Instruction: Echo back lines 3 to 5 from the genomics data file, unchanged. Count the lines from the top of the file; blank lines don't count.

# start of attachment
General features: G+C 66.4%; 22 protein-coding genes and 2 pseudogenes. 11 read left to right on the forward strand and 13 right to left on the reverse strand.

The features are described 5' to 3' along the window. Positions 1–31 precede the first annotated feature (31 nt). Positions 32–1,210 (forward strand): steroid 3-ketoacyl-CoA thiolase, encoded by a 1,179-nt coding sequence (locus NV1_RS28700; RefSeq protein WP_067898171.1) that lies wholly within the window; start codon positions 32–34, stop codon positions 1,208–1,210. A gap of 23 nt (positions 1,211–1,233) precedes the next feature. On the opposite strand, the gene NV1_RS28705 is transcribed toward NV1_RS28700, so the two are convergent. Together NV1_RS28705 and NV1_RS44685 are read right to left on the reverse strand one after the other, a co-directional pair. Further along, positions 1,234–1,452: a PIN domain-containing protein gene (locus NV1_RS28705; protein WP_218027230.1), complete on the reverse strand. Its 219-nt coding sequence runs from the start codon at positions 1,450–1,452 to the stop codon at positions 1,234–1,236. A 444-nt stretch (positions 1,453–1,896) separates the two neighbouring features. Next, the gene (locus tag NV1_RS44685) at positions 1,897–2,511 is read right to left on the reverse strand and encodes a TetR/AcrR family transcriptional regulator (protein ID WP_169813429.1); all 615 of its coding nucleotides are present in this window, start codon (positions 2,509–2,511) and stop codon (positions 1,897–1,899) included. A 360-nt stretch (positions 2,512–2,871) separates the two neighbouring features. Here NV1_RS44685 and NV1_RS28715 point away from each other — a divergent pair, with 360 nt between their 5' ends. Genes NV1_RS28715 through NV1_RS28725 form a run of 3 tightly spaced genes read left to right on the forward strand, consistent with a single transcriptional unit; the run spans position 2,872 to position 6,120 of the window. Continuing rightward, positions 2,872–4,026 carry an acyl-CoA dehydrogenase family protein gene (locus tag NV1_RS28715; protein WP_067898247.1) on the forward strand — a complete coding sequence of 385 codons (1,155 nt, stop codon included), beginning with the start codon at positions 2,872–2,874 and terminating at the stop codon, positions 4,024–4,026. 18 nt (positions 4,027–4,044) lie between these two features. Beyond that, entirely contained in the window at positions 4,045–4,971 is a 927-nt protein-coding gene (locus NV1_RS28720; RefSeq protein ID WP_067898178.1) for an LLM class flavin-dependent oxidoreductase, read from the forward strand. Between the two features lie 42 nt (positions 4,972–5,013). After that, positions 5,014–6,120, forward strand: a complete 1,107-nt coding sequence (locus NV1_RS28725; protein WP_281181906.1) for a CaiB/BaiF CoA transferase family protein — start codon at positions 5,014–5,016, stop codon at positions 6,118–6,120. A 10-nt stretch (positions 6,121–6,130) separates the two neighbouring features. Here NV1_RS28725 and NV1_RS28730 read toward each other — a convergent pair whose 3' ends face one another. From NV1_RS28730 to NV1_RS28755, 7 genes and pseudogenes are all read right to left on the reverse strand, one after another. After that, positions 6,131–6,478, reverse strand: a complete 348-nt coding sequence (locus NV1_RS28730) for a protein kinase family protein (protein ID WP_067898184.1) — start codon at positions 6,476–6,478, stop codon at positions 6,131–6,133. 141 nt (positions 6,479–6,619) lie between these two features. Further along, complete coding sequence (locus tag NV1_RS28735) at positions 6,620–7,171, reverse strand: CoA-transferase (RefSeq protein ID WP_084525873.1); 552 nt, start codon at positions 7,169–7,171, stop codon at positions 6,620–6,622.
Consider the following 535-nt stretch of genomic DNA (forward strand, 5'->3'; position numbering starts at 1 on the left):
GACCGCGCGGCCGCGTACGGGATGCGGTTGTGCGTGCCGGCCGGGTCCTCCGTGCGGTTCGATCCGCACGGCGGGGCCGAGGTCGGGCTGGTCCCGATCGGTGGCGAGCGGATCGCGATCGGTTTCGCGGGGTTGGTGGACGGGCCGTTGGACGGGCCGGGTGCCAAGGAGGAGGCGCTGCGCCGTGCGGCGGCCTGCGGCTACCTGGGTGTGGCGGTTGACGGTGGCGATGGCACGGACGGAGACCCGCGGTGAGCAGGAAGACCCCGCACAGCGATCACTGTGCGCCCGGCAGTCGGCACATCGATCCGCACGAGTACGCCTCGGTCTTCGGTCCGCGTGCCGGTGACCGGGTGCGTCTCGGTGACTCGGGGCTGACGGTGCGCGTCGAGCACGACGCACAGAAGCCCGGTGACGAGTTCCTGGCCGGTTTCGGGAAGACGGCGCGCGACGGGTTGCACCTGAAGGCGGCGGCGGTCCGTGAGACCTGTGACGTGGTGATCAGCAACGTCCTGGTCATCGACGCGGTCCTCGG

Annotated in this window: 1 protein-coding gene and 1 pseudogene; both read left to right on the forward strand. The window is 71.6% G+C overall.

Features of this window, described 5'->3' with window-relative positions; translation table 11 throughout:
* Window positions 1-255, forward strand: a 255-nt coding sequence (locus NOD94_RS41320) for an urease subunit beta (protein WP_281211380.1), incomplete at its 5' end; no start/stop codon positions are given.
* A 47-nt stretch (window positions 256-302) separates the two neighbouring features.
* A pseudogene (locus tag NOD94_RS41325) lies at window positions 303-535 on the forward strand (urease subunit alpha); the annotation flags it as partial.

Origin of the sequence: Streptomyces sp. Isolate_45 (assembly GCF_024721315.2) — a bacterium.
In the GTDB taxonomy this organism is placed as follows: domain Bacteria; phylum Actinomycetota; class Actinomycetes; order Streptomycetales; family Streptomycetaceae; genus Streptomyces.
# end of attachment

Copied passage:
Consider the following 535-nt stretch of genomic DNA (forward strand, 5'->3'; position numbering starts at 1 on the left):
GACCGCGCGGCCGCGTACGGGATGCGGTTGTGCGTGCCGGCCGGGTCCTCCGTGCGGTTCGATCCGCACGGCGGGGCCGAGGTCGGGCTGGTCCCGATCGGTGGCGAGCGGATCGCGATCGGTTTCGCGGGGTTGGTGGACGGGCCGTTGGACGGGCCGGGTGCCAAGGAGGAGGCGCTGCGCCGTGCGGCGGCCTGCGGCTACCTGGGTGTGGCGGTTGACGGTGGCGATGGCACGGACGGAGACCCGCGGTGAGCAGGAAGACCCCGCACAGCGATCACTGTGCGCCCGGCAGTCGGCACATCGATCCGCACGAGTACGCCTCGGTCTTCGGTCCGCGTGCCGGTGACCGGGTGCGTCTCGGTGACTCGGGGCTGACGGTGCGCGTCGAGCACGACGCACAGAAGCCCGGTGACGAGTTCCTGGCCGGTTTCGGGAAGACGGCGCGCGACGGGTTGCACCTGAAGGCGGCGGCGGTCCGTGAGACCTGTGACGTGGTGATCAGCAACGTCCTGGTCATCGACGCGGTCCTCGG

Annotated in this window: 1 protein-coding gene and 1 pseudogene; both read left to right on the forward strand. The window is 71.6% G+C overall.